12:30pm: The Red Sox formally announced that Devers has signed a one-year deal for the 2023 season.
11:37am: The Red Sox have agreed to a one-year, $17.5MM contract with third baseman Rafael Devers, reports ESPN’s Jeff Passan (via Twitter). That’ll avoid an arbitration hearing for Devers’ final season of eligibility but does not extend the team’s control over the All-Star slugger. He’ll be a free agent next offseason. Devers had been projected by MLBTR contributor Matt Swartz to earn $16.9MM this coming season but will top that mark by $600K. Devers is a client of Rep 1 Baseball.
Devers, 26, has cemented himself as one of the American League’s top hitters over the past several years, hitting at a combined .292/.352/.532 clip with 108 plate appearances in 2228 homers dating back to 2019. Along the way, he’s been named to a pair of All-Star teams and won a Silver Slugger Award.
A long-term extension with Devers has been a priority for Boston’s front office for some time, but a sizable gap between the two parties has remained — and that was before Devers watched several mid-20s free agents ink contracts of 11 or more years in length this offseason. One would imagine that the revitalized trend of contracts reaching or even exceeding ten years in length has only further prompted Devers to ponder what he might be able to earn in an open-market setting.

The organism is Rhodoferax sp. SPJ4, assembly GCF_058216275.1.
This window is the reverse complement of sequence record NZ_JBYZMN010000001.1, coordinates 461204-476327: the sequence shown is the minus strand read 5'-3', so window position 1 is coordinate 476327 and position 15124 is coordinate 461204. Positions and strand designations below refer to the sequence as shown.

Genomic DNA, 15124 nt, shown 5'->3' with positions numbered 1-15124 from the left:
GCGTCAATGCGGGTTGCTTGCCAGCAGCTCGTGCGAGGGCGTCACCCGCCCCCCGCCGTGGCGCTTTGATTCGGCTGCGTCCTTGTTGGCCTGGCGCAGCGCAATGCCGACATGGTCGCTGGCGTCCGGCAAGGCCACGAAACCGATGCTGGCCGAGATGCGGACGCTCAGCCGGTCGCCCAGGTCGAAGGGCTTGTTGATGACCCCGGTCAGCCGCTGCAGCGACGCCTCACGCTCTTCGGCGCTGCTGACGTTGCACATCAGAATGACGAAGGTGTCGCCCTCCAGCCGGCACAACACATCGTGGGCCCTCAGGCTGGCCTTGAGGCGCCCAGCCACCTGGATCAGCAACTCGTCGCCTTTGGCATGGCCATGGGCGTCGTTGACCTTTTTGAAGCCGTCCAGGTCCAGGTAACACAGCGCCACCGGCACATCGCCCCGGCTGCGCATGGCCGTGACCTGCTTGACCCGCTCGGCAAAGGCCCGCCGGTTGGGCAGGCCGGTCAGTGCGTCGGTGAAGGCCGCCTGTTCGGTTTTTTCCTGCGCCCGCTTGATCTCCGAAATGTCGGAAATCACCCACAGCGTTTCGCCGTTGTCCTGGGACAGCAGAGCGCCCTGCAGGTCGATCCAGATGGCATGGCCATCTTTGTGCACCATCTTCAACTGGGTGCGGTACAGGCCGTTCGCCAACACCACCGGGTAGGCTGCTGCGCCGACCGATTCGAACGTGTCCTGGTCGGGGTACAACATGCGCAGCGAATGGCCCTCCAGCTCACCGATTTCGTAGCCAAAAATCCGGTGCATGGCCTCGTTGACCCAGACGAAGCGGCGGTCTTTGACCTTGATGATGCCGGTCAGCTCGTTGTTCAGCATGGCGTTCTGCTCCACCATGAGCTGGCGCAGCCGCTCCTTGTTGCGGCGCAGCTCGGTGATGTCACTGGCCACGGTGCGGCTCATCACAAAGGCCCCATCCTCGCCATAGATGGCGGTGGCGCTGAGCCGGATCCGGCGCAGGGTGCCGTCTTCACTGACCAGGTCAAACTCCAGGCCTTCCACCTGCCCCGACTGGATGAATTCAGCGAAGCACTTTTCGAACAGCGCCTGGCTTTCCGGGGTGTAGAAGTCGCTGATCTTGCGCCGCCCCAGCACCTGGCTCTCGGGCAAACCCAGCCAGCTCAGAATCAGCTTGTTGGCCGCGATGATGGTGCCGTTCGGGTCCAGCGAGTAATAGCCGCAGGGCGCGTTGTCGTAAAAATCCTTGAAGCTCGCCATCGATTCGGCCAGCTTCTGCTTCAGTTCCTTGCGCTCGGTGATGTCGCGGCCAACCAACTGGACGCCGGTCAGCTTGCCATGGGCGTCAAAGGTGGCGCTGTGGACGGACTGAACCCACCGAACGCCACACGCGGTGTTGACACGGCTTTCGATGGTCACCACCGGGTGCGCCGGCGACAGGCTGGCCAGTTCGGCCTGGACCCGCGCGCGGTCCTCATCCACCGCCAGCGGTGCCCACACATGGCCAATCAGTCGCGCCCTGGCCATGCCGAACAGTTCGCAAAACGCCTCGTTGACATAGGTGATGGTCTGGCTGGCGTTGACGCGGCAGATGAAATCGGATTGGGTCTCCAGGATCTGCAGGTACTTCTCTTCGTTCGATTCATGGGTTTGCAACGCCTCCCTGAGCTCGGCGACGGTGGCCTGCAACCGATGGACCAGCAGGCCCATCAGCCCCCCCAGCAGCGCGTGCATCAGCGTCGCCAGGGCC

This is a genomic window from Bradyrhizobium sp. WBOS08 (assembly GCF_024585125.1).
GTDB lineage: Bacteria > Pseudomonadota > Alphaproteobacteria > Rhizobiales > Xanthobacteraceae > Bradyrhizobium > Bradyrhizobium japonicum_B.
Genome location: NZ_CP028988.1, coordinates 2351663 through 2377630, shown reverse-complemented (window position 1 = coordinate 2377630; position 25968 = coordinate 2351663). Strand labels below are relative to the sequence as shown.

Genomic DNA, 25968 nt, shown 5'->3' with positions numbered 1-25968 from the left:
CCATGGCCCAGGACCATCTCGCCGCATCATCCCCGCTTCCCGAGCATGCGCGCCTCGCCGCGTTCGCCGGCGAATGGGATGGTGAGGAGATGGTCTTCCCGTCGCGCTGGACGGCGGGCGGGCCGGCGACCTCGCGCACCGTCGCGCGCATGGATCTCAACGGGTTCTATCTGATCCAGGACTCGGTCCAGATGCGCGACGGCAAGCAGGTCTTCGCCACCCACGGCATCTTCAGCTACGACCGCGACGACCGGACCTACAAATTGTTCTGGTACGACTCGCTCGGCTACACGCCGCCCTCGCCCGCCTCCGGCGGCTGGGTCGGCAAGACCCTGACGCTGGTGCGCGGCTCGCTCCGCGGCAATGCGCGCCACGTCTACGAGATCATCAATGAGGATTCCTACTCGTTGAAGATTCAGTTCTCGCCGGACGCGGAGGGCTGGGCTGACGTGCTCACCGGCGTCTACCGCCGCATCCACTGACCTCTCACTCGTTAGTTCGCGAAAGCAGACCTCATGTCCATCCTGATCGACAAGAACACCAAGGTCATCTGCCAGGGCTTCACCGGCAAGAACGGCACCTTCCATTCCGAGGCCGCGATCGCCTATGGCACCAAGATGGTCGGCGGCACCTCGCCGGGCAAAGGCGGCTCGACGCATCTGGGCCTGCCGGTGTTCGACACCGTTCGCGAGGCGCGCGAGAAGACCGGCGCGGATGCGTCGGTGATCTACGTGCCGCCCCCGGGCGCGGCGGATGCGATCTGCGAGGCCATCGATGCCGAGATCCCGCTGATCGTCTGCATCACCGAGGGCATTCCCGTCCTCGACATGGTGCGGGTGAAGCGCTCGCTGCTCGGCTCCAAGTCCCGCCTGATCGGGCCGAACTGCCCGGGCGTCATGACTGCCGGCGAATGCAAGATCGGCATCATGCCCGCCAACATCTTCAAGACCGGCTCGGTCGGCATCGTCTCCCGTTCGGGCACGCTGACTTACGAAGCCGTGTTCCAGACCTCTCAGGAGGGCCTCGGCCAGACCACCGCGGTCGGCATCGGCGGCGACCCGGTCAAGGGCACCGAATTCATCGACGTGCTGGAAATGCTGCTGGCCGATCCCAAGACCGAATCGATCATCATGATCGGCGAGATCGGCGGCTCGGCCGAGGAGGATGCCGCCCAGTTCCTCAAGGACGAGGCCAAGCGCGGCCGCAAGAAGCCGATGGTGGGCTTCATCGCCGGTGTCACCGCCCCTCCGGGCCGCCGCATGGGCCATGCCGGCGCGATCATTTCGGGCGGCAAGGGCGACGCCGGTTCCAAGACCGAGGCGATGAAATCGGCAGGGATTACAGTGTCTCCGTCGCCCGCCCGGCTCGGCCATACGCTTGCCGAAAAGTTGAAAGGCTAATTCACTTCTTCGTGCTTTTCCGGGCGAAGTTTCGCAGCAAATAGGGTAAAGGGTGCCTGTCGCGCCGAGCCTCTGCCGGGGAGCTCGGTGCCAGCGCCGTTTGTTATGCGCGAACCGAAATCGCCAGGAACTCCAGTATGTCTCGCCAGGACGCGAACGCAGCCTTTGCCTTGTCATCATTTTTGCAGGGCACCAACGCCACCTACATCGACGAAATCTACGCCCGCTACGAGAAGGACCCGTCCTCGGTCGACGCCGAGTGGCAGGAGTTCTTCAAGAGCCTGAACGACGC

That said, there’s still ample time for the Red Sox to close the gap in negotiations. The fact that the two parties were able to amicably agree on a one-year compromise without needing to resort to a more contentious arbitration hearing bodes well for the status of talks, to an extent. It also frees the two parties to focus negotiations solely on Devers’ would-be free agent seasons.
Long-term deals of that nature are often left to be discussed in Spring Training, but given Devers’ importance to the Red Sox and the dwindling clock, it’s certainly behoove the front office to take every moment available in order to try to work something out. Boston ostensibly waited until last spring to discuss a long-term pact with Xander Bogaerts but only made an unrealistic one-year extension offer. They broadcast confidence in their ability to ultimately retain Bogaerts up until the final day that he agreed to terms with the Padres on an 11-year, $280MM contract. Certainly, one would imagine Sox brass hopes to avoid a similar sequence with Devers, who’s four years younger than Bogaerts and thus would be positioned all the more favorably in free agency.
However extension talks play out, there’s benefit to the Red Sox in securing this cost certainty on Devers sooner than later. With Devers’ salary locked in, the Sox are now projected for an Opening Day payroll just shy of $187MM, per Roster Resource. Their projected $212.6MM luxury-tax ledger sits more than $20MM shy of the $233MM first tier of penalization. Boston quite arguably still has needs behind the plate, in the rotation and on the bench, and knowing the exact price point on Devers helps chief baseball officer Chaim Bloom and his staff gain a better picture of just how many resources are available before any concerns pertaining to the luxury tax — if they exist at all — need to be considered. Boston would be a second-time luxury offender upon exceeding the tax threshold in 2023.